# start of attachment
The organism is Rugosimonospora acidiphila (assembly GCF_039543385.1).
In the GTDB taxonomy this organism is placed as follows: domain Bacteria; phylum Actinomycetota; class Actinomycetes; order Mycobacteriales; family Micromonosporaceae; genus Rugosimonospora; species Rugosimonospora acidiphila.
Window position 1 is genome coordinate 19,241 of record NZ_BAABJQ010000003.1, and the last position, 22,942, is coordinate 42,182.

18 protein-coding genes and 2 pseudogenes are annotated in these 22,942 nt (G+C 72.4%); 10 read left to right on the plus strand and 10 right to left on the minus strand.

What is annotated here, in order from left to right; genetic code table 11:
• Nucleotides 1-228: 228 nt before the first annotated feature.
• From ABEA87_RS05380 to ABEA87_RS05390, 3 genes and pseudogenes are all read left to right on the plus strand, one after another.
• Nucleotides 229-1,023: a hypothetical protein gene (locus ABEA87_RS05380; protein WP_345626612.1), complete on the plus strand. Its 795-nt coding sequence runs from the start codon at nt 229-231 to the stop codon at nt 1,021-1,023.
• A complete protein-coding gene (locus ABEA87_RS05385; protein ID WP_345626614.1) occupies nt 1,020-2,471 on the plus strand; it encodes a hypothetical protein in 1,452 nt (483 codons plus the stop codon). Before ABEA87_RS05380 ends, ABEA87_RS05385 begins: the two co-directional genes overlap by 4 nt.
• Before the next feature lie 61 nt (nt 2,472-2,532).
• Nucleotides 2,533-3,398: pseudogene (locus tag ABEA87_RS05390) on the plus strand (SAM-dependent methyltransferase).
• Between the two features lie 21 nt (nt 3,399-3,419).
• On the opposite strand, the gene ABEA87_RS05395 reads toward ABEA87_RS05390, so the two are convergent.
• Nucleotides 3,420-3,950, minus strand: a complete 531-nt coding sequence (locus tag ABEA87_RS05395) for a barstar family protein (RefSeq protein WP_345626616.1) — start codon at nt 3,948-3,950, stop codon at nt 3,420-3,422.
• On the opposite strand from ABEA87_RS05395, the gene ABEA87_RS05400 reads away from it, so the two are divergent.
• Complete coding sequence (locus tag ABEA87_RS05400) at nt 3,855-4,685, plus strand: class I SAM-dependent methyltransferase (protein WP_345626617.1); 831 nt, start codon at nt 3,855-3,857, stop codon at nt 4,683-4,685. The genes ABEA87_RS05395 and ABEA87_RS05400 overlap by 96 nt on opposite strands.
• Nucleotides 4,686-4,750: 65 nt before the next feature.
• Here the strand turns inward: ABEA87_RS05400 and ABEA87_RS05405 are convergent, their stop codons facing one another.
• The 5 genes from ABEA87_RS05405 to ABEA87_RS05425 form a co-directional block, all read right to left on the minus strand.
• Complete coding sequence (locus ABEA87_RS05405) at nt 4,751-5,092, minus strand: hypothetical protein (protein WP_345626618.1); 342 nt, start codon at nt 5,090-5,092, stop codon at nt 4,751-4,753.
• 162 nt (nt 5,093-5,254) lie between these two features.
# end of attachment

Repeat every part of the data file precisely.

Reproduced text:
The organism is Rugosimonospora acidiphila (assembly GCF_039543385.1).
In the GTDB taxonomy this organism is placed as follows: domain Bacteria; phylum Actinomycetota; class Actinomycetes; order Mycobacteriales; family Micromonosporaceae; genus Rugosimonospora; species Rugosimonospora acidiphila.
Window position 1 is genome coordinate 19,241 of record NZ_BAABJQ010000003.1, and the last position, 22,942, is coordinate 42,182.

18 protein-coding genes and 2 pseudogenes are annotated in these 22,942 nt (G+C 72.4%); 10 read left to right on the plus strand and 10 right to left on the minus strand.

What is annotated here, in order from left to right; genetic code table 11:
• Nucleotides 1-228: 228 nt before the first annotated feature.
• From ABEA87_RS05380 to ABEA87_RS05390, 3 genes and pseudogenes are all read left to right on the plus strand, one after another.
• Nucleotides 229-1,023: a hypothetical protein gene (locus ABEA87_RS05380; protein WP_345626612.1), complete on the plus strand. Its 795-nt coding sequence runs from the start codon at nt 229-231 to the stop codon at nt 1,021-1,023.
• A complete protein-coding gene (locus ABEA87_RS05385; protein ID WP_345626614.1) occupies nt 1,020-2,471 on the plus strand; it encodes a hypothetical protein in 1,452 nt (483 codons plus the stop codon). Before ABEA87_RS05380 ends, ABEA87_RS05385 begins: the two co-directional genes overlap by 4 nt.
• Before the next feature lie 61 nt (nt 2,472-2,532).
• Nucleotides 2,533-3,398: pseudogene (locus tag ABEA87_RS05390) on the plus strand (SAM-dependent methyltransferase).
• Between the two features lie 21 nt (nt 3,399-3,419).
• On the opposite strand, the gene ABEA87_RS05395 reads toward ABEA87_RS05390, so the two are convergent.
• Nucleotides 3,420-3,950, minus strand: a complete 531-nt coding sequence (locus tag ABEA87_RS05395) for a barstar family protein (RefSeq protein WP_345626616.1) — start codon at nt 3,948-3,950, stop codon at nt 3,420-3,422.
• On the opposite strand from ABEA87_RS05395, the gene ABEA87_RS05400 reads away from it, so the two are divergent.
• Complete coding sequence (locus tag ABEA87_RS05400) at nt 3,855-4,685, plus strand: class I SAM-dependent methyltransferase (protein WP_345626617.1); 831 nt, start codon at nt 3,855-3,857, stop codon at nt 4,683-4,685. The genes ABEA87_RS05395 and ABEA87_RS05400 overlap by 96 nt on opposite strands.
• Nucleotides 4,686-4,750: 65 nt before the next feature.
• Here the strand turns inward: ABEA87_RS05400 and ABEA87_RS05405 are convergent, their stop codons facing one another.
• The 5 genes from ABEA87_RS05405 to ABEA87_RS05425 form a co-directional block, all read right to left on the minus strand.
• Complete coding sequence (locus ABEA87_RS05405) at nt 4,751-5,092, minus strand: hypothetical protein (protein WP_345626618.1); 342 nt, start codon at nt 5,090-5,092, stop codon at nt 4,751-4,753.
• 162 nt (nt 5,093-5,254) lie between these two features.